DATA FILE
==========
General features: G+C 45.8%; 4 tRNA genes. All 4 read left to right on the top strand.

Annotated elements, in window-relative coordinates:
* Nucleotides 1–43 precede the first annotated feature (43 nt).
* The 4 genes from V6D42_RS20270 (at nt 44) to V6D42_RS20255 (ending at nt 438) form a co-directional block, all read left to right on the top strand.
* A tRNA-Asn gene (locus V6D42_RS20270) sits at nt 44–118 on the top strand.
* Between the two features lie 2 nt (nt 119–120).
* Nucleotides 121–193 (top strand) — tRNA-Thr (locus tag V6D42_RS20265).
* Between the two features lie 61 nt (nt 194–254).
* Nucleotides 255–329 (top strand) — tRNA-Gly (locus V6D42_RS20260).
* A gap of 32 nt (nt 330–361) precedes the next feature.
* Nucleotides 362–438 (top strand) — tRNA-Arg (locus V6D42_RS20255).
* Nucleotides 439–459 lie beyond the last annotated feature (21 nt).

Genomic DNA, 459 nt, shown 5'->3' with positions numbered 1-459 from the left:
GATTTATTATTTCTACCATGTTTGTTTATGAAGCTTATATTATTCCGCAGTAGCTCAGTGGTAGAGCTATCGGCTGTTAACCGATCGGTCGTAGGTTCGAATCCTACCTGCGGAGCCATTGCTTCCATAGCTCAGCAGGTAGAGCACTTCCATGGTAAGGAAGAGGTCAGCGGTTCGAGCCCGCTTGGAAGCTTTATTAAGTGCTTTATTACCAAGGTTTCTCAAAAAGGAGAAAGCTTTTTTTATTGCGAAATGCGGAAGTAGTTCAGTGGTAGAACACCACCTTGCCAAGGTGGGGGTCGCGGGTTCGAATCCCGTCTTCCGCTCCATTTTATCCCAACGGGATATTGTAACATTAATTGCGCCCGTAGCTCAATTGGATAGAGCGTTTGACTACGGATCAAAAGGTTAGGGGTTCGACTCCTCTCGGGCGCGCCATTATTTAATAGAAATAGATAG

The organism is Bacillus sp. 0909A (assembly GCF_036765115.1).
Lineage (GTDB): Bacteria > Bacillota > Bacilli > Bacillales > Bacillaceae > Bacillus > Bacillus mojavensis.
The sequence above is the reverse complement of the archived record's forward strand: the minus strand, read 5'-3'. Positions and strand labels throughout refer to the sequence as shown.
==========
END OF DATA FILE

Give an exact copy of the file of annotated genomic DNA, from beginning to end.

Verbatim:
General features: G+C 45.8%; 4 tRNA genes. All 4 read left to right on the top strand.

Annotated elements, in window-relative coordinates:
* Nucleotides 1–43 precede the first annotated feature (43 nt).
* The 4 genes from V6D42_RS20270 (at nt 44) to V6D42_RS20255 (ending at nt 438) form a co-directional block, all read left to right on the top strand.
* A tRNA-Asn gene (locus V6D42_RS20270) sits at nt 44–118 on the top strand.
* Between the two features lie 2 nt (nt 119–120).
* Nucleotides 121–193 (top strand) — tRNA-Thr (locus tag V6D42_RS20265).
* Between the two features lie 61 nt (nt 194–254).
* Nucleotides 255–329 (top strand) — tRNA-Gly (locus V6D42_RS20260).
* A gap of 32 nt (nt 330–361) precedes the next feature.
* Nucleotides 362–438 (top strand) — tRNA-Arg (locus V6D42_RS20255).
* Nucleotides 439–459 lie beyond the last annotated feature (21 nt).

Genomic DNA, 459 nt, shown 5'->3' with positions numbered 1-459 from the left:
GATTTATTATTTCTACCATGTTTGTTTATGAAGCTTATATTATTCCGCAGTAGCTCAGTGGTAGAGCTATCGGCTGTTAACCGATCGGTCGTAGGTTCGAATCCTACCTGCGGAGCCATTGCTTCCATAGCTCAGCAGGTAGAGCACTTCCATGGTAAGGAAGAGGTCAGCGGTTCGAGCCCGCTTGGAAGCTTTATTAAGTGCTTTATTACCAAGGTTTCTCAAAAAGGAGAAAGCTTTTTTTATTGCGAAATGCGGAAGTAGTTCAGTGGTAGAACACCACCTTGCCAAGGTGGGGGTCGCGGGTTCGAATCCCGTCTTCCGCTCCATTTTATCCCAACGGGATATTGTAACATTAATTGCGCCCGTAGCTCAATTGGATAGAGCGTTTGACTACGGATCAAAAGGTTAGGGGTTCGACTCCTCTCGGGCGCGCCATTATTTAATAGAAATAGATAG

The organism is Bacillus sp. 0909A (assembly GCF_036765115.1).
Lineage (GTDB): Bacteria > Bacillota > Bacilli > Bacillales > Bacillaceae > Bacillus > Bacillus mojavensis.
The sequence above is the reverse complement of the archived record's forward strand: the minus strand, read 5'-3'. Positions and strand labels throughout refer to the sequence as shown.